- iShares Expanded Tech-Software Sector ETF (NYSE:IGV)
- Invesco BuyBack Achievers ETF (NASDAQ:PKW)
- First Trust NASDAQ Technology Dividend Index Fund (NASDAQ:TDIV)
- iShares U.S. Tech Breakthrough Multisector ETF (NYSE:TECB)
- Global X Artificial Intelligence & Technology ETF (NASDAQ:AIQ)
Finally, investors who are experienced with options could also consider selling a cash-secured put option in ORCL stock—a strategy we regularly cover. As it involves options, this setup will not be appropriate for all investors.
Cash-Secured Puts on Oracle
Price Intraday: $80.40
Such a bullish trade could especially appeal to those who want to receive premiums (from put selling) or to possibly own Oracle shares for less than their current market price of $80.40.
A put option contract on ORCL stock is the option to sell 100 shares. Cash-secured means the investor has enough money in his or her brokerage account to purchase the security if the stock price falls and the option is assigned.
Let’s assume an investor wants to buy Oracle stock, but does not want to pay the full price of $80.40 per share. Instead, the investor would prefer to buy the shares at a discount within the next several months.
So the trader would typically write an at-the-money (ATM) or an out-of-the-money (OTM) put option and simultaneously set aside enough cash to buy 100 shares of the stock.
Let’s assume the trader is putting on this trade until the option expiry date of May 20, 2022. As the stock is $80.40 at time of writing, an OTM put option would have a strike of $77.50.
So the seller would have to buy 100 shares of Oracle at the strike of $77.50 if the option buyer were to exercise the option to assign it to the seller.
The ORCL May. 20, 2022, 77.50-strike put option is currently offered at a price (or premium) of $2.35.
An option buyer would have to pay $2.35 X 100, or $235, in premium to the option seller. This premium amount belongs to the option seller no matter what happens in the future. The put option will stop trading on Friday, May 20.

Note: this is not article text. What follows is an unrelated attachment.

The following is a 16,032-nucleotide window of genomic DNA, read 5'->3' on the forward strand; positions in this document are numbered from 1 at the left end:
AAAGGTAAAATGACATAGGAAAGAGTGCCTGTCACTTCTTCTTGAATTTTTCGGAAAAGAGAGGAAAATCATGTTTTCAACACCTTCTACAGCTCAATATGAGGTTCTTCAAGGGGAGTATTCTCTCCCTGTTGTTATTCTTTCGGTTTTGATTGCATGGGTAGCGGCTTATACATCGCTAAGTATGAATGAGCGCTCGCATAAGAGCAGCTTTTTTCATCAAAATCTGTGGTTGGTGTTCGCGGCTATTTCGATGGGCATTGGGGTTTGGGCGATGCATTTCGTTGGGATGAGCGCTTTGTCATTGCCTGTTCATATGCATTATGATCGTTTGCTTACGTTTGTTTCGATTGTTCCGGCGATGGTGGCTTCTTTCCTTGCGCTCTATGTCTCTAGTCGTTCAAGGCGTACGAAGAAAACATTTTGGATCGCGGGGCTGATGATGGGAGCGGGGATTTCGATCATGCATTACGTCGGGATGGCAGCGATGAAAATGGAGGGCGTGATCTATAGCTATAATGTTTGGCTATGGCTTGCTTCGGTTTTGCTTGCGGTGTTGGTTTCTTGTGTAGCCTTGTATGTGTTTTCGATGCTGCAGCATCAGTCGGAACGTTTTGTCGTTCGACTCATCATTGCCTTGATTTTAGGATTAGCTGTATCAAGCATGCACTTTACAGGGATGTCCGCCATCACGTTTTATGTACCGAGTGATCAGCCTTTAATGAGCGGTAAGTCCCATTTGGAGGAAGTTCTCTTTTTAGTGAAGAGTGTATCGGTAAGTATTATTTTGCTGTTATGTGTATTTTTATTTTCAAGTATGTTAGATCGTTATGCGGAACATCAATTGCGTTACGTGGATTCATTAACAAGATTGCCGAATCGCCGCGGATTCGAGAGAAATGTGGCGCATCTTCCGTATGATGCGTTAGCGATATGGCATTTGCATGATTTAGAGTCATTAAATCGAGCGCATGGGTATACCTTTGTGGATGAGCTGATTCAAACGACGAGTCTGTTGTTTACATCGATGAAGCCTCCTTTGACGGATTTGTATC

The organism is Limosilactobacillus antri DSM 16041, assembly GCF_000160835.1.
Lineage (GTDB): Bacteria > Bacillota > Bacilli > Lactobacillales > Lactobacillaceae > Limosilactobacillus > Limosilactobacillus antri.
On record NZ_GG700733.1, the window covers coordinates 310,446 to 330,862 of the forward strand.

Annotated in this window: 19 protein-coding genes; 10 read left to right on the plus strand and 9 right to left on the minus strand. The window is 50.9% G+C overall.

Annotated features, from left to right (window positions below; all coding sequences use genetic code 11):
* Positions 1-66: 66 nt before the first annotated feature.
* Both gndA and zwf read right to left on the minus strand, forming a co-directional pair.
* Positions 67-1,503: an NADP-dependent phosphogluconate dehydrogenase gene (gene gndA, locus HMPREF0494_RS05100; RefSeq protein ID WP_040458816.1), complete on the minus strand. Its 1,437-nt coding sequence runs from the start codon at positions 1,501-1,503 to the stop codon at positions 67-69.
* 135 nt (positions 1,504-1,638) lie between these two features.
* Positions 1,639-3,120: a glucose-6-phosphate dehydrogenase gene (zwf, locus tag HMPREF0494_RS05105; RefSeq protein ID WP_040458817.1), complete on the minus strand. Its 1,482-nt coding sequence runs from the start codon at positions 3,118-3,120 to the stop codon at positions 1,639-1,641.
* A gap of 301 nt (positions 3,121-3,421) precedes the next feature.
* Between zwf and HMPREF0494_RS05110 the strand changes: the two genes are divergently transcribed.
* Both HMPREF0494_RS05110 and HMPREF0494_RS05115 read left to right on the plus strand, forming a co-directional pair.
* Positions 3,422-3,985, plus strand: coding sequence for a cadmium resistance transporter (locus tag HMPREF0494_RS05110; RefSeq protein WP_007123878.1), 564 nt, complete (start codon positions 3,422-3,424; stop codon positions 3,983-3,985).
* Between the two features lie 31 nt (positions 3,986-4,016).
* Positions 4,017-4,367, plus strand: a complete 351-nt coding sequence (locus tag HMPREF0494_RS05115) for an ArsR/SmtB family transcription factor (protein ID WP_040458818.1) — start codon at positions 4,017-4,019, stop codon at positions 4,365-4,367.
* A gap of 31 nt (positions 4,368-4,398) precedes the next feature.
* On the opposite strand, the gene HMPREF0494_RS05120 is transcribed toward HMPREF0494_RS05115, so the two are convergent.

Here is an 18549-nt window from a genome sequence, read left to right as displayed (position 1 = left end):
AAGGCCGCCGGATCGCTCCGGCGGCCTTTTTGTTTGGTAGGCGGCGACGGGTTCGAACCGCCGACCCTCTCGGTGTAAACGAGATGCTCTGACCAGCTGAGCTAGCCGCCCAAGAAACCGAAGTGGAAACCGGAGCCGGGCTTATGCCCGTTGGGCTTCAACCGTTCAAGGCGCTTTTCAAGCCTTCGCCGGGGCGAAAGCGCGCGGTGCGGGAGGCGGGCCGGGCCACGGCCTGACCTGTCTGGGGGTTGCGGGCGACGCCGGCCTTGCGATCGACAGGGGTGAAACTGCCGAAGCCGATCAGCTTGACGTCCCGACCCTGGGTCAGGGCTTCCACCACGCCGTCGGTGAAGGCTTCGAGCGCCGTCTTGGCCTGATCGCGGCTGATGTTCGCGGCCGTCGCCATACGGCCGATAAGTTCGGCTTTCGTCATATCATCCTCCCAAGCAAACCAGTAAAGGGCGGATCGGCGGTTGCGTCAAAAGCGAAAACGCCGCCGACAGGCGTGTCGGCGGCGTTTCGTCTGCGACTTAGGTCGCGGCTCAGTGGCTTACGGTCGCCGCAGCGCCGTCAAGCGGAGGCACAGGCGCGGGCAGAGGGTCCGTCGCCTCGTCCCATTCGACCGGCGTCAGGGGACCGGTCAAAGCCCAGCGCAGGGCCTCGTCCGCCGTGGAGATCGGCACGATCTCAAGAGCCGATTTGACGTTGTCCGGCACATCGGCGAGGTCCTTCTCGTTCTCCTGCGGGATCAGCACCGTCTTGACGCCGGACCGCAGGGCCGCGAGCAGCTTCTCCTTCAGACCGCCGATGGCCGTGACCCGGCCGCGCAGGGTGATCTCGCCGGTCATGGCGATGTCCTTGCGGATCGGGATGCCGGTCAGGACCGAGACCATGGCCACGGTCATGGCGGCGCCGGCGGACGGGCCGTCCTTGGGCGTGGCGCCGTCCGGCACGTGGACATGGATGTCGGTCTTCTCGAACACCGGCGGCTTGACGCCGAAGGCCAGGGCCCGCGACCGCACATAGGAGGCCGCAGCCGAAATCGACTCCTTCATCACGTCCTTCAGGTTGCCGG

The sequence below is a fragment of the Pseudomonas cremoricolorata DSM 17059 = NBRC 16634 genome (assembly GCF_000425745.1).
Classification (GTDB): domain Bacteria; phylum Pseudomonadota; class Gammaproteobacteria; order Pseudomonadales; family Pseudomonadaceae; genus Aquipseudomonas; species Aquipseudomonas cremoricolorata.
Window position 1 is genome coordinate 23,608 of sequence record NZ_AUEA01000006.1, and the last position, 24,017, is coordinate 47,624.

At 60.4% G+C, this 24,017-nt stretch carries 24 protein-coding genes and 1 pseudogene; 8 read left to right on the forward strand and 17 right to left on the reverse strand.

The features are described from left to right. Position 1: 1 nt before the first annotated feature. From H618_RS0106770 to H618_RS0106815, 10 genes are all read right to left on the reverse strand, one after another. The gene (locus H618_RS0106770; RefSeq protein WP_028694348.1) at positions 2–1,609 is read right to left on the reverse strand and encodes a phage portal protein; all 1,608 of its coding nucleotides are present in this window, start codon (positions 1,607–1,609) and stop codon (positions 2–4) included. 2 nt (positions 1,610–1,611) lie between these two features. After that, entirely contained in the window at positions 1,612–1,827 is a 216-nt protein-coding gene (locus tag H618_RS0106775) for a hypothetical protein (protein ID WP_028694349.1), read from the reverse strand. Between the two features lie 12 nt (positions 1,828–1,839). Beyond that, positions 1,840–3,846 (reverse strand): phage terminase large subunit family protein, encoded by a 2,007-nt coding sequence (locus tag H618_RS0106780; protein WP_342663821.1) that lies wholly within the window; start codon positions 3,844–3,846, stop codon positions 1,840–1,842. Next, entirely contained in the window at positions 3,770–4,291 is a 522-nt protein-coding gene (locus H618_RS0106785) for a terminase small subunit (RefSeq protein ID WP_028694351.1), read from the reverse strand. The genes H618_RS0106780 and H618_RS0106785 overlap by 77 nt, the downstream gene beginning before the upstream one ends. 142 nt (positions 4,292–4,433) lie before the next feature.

Assuming a trader would enter this cash-secured put option trade at $80.40 now, at expiration on May. 20, the maximum return for the seller would be $235, excluding trading commissions and costs.
The seller’s maximum gain is this premium amount if ORCL stock closes above the strike price of $77.50. Should that happen, the option expires worthless.
If the put option is in the money (meaning the market price of Oracle stock is lower than the strike price of $77.50) any time before or at expiration on May. 20, this put option can be assigned. The seller would then be obligated to buy 100 shares of ORCL stock at the put option’s strike price of $77.50 (i.e. at a total of $7,750).
The break-even point for our example is the strike price ($77.50) less the option premium received ($2.35), i.e., $75.15. This is the price at which the seller would start to incur a loss.
Cash-secured put selling is a moderately more conservative strategy than buying shares of a company outright at the current market price. This can be a way to capitalize on the choppiness in Oracle stock in the coming weeks.
Investors who end up owning ORCL shares as a result of selling puts could further consider setting up covered calls to increase the potential returns on their shares. Thus, selling cash-secured puts could be regarded as the first step in stock ownership.